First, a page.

Without a doubt, the Post Office is intrinsically linked to the fabric of our nation. Indeed, today 99% of the population live within three miles of one. “People care deeply about it even if they don’t use it that much,” says group people director Neil Hayward when we meet. Yet, perhaps surprisingly, the Post Office has not made a profit in more than 25 years. And while many see it as synonymous with Royal Mail, the latter was actually floated on the stock market in 2012 by the then Secretary of State, Vince Cable, while the Post Office remained in public ownership.
“When we were part of Royal Mail group, there was a tendency – across society and inside the organisation – to believe the government would keep writing a cheque to ensure the Post Office’s existence,” reveals Hayward. “In the age of austerity, no government can make that commitment.”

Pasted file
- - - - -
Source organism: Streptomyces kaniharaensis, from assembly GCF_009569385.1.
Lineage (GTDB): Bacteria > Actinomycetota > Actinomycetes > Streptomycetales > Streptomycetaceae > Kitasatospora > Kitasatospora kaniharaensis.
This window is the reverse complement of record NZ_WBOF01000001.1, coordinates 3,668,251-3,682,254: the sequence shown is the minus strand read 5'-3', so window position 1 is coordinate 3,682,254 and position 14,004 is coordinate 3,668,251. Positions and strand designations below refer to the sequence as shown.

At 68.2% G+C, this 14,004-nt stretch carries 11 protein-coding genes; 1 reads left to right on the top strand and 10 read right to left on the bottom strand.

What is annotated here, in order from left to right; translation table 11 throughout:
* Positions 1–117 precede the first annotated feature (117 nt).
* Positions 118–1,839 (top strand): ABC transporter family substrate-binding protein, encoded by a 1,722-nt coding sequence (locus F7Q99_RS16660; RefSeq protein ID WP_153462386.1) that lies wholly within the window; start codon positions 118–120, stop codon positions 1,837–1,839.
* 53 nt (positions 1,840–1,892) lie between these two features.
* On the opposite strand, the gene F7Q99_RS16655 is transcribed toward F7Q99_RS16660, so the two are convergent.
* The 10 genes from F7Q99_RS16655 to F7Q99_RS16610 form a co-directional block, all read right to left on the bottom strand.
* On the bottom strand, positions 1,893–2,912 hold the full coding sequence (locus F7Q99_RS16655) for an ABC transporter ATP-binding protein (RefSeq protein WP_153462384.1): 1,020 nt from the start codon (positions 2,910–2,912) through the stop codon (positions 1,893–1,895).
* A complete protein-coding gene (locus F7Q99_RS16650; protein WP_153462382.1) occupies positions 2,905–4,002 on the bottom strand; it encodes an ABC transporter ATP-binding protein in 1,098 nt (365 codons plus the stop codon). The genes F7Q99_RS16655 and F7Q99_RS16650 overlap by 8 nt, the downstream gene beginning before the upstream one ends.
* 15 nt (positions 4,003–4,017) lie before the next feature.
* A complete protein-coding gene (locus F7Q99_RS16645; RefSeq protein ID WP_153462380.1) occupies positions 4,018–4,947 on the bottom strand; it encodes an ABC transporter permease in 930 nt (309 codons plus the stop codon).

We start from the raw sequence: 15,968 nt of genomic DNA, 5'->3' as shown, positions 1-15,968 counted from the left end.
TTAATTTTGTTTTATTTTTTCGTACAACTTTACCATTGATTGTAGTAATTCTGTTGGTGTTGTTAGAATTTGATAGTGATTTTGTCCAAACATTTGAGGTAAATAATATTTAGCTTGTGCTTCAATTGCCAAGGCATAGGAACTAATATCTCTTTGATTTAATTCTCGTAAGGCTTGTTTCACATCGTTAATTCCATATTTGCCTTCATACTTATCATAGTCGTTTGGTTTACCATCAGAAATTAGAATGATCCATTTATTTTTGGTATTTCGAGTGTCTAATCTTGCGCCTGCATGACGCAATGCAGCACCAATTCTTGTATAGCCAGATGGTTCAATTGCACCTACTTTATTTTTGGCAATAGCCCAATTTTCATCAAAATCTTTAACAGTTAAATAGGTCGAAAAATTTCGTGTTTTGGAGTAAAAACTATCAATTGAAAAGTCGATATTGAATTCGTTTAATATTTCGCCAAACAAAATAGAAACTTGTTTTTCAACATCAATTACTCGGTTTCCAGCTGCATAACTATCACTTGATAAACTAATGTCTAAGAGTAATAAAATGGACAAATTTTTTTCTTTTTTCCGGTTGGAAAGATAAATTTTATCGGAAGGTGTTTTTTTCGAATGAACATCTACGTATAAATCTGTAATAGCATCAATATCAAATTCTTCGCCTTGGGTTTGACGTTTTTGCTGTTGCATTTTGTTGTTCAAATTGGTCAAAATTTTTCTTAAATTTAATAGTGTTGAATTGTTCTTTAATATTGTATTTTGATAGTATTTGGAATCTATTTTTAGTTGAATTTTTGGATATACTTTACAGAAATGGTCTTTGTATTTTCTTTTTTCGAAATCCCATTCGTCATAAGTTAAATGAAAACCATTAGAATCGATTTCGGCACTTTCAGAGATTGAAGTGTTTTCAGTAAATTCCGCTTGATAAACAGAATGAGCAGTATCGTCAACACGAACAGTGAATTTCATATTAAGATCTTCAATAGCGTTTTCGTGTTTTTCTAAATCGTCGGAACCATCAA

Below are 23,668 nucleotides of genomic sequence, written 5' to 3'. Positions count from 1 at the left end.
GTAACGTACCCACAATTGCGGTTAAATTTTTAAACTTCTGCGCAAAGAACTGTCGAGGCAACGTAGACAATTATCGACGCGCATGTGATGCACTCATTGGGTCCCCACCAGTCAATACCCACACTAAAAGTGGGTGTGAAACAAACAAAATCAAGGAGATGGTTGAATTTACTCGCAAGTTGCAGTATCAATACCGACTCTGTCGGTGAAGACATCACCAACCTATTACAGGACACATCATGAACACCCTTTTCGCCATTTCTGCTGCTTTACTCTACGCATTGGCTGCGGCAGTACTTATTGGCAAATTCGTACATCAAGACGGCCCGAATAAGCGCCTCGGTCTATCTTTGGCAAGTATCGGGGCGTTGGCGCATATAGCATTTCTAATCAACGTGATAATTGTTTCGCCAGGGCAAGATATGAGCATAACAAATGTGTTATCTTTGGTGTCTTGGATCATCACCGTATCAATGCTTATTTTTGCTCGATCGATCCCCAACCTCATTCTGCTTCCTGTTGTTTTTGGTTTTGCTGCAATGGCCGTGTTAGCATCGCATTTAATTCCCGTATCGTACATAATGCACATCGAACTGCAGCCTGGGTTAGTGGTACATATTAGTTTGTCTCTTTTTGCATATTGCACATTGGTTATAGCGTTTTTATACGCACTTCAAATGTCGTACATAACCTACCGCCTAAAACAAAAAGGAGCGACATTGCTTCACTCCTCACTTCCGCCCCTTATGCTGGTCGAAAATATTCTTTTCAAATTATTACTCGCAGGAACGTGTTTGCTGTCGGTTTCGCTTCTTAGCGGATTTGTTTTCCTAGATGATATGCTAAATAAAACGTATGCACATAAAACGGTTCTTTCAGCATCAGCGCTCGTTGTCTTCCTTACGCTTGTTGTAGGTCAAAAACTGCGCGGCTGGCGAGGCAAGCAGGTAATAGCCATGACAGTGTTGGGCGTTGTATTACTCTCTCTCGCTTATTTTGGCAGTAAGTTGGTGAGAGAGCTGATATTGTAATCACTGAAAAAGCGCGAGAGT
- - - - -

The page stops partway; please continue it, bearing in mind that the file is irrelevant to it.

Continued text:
The challenge facing the network is tough: government subsidy has been reduced from £200 million per year to £50 million by 2017. “We need to fill the space with genuine revenue or cut costs to ensure we break even despite the loss of government support,” explains Hayward. “We need to get this business to a commercially break-even state by 2018.”
So Hayward’s remit is largely to help change the way the business runs amid these new economic realities, while building for the future and protecting the best points of the legacy. “History will judge our success – it will be too difficult to claw it back if the next five years aren’t successful,” he acknowledges.
During his 18-month tenure, Hayward has worked hard to make change happen – removing roadblocks, licensing innovation and experimentation and improving the senior leadership team’s bench strength. “I never signed up to be chief policeman or chief process officer, I am a change agent,” he asserts.